4th Stage: Stabilisation

In the stabilisation process, the underwriter offers analyst recommendations and develop a market for shares. The bank also carries out after-market stabilisation if there is an imbalance of orders. They usually buy the shares at the offer-price or below it to stabilise it. The stabilisation process goes on only for a short time-frame, during which the underwriter trades and influences the IPO price.

5th Stage: Transition

The transition to market competition is the ultimate step of the IPO release process. It takes place after 25 days of the first public offering when the “quiet period” gets over. After the transition stage, investors no longer need to rely solely on the prospectus for information regarding the IPO issuing company. At this stage, underwriters can offer assessments concerning the valuation of the company.

What is IPO investment?

In the IPO investment process, interested investors apply for IPOs online. However, you cannot place an IPO order directly through your broker. Usually, banks help in investment in IPOs through Application Supported by Blocked Amount (ASBA).

How to invest in IPOs in India

IPO investment can be a tricky affair. You may have a good chance of earning high returns if your selection process is sound. At the same time, you may also lose considerably if the company fails to perform well. Have a look at this checklist before applying for an IPO order.

Company Background Check

Analysing the company background can every be a tricky job as it is the first time it is being listed on the stock exchange. There are minimal data available concerning the financial details, managerial team, and future planning. Scrutinise the prospectus of the firm in the ‘Red Herring Document’ to gain an insight into their upcoming plans regarding the fund utilisation from IPOs.

Assess the Underwriter

The underwriter also plays a crucial role in the marketing and success of IPO launch. Check the background of the investment bank, who is undertaking the share release process on behalf of the company. If the underwriter is a reputed concern with a long history of successful IPO endorsements, then you can go ahead with the investment.

Lock-up Periods

Check the lock-up period for IPOs. It is the time frame when the company’s executives and investors do not sell their shares. However, in many cases, after the closure of the lock-up period, there is a deep downtrend in share prices.

How to apply for an IPO online?

Investors can place orders for IPOs through Application Supported by Blocked Amount (ASBA). In this process, funds get blocked in your account for the purchase of IPOs. Only after you get an allotment, the money gets debited from your account. The Securities and Exchange Board of India (SEBI) have made application of ASBA compulsory for the purchase of IPOs.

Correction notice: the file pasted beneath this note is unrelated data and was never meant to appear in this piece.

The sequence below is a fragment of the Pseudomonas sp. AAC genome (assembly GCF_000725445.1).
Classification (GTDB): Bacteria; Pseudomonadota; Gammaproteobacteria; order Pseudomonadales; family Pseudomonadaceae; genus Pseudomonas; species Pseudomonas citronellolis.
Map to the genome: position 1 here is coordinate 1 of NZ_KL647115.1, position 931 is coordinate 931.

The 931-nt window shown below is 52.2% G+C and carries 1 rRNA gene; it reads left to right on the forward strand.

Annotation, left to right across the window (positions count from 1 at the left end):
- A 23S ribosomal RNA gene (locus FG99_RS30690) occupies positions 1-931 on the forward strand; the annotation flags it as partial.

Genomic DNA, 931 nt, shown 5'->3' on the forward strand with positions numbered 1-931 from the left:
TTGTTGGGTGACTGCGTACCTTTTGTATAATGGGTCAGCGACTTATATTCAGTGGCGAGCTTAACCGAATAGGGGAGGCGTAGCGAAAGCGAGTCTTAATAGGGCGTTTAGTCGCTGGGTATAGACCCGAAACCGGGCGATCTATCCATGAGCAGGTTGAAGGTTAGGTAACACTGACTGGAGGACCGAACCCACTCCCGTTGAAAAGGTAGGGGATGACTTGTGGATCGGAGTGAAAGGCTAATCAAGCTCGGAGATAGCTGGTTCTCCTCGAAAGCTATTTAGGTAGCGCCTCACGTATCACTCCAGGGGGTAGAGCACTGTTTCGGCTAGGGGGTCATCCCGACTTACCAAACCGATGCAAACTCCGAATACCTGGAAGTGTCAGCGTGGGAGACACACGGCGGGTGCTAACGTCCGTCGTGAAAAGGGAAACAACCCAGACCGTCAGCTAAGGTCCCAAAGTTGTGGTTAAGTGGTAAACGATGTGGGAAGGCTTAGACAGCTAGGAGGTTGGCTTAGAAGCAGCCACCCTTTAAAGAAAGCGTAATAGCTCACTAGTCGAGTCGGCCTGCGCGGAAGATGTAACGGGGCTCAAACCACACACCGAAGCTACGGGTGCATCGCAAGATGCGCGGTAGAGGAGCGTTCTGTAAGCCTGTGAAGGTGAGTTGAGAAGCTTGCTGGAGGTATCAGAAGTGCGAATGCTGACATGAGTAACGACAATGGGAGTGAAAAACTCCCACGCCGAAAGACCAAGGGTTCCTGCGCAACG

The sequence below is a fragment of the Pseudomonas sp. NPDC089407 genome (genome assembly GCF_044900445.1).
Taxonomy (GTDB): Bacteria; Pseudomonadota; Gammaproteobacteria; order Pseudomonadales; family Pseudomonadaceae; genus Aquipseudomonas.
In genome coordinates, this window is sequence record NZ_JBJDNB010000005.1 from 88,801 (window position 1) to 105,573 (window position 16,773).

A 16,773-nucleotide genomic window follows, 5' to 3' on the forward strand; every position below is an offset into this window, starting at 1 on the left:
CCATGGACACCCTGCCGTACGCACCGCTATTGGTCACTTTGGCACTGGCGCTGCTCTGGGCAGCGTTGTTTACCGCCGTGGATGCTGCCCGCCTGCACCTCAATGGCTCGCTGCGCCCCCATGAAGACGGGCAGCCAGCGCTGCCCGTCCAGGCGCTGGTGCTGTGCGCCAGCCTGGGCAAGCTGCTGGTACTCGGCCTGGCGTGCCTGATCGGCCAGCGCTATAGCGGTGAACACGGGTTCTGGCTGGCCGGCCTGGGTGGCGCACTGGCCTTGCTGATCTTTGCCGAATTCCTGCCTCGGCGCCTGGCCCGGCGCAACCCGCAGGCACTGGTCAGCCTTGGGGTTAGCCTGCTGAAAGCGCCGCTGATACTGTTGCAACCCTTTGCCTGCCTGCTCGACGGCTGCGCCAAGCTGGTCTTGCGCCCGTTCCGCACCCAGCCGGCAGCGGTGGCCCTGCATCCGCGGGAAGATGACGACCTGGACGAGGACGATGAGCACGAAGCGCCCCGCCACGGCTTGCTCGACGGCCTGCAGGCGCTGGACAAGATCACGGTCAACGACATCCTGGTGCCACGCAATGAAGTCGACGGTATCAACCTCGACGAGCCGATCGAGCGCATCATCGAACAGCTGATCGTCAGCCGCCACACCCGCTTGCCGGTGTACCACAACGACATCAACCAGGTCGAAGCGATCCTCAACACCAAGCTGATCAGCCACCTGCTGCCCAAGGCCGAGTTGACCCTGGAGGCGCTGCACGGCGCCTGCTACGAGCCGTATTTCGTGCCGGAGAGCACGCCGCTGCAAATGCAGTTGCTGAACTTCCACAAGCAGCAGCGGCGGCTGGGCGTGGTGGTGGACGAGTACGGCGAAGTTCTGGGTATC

You can apply for IPOs online through the following process:

  • At first, log-in to your Demat account.
  • Select the IPO/e-IPO tab from the investments section.
  • Fill-in necessary financial and bank account details and go ahead with the verification process.
  • Next, you will get guided to the ‘Invest in IPO’ page.
  • Select the IPO which you feel will offer the maximum return.
  • Input the total number of shares and their ‘bid price’.
  • Carefully go through the ‘Terms and Conditions’ and click on ‘Apply Now’ to complete the IPO application process.

What is an FPO in the share market?

The FPO full form is ‘Follow-on Public Offering.’ It is the issuance of additional shares by a firm already listed on an exchange. Companies release FPOs after the launch of IPOs, and they are of two main types- dilutive FPOs and non-dilutive FPOs. In the former, the company’s Board of Directors enhances the share float level by launching additional equities in the market. It helps in raising funds for the business or reduce the debt burden. The non-dilutive FPO process in India remains concerned with the selling of existing shares previously held by company directors. They are also known as secondary market offerings as they do not offer any advantages to existing shareholders or the company.

Difference Between IPOs and FPOs

Now that, you have understood the IPO and FPO meaning, let us have a look at IPO vs FPO differences.

Characteristics IPOs FPOs
Meaning A private company releases IPOs when it transforms into a public limited company and gets listed on a stock exchange for the first time. A publicly-traded enterprise can release FPOs after the launch of IPOs for subsequent public investment.
Full-Form Initial Public Offering Follow-on Public Offering
Issuer Unlisted private firms Listed public limited companies
Raising Capital First time from investors Subsequent contribution from investors
Objective Raising capital for the first time through public investments Raising funds through subsequent public investments
Risk Higher than FPO Lower than IPO
Profit Higher than FPO Lower than IPO
Predictability Less predictable than FPOs More predictable than IPOs
Types Equity and Preferred shares Dilutive and Non-Dilutive

So, this was all about the IPO and FPO. Start investing in these shares and create a fortune for the future.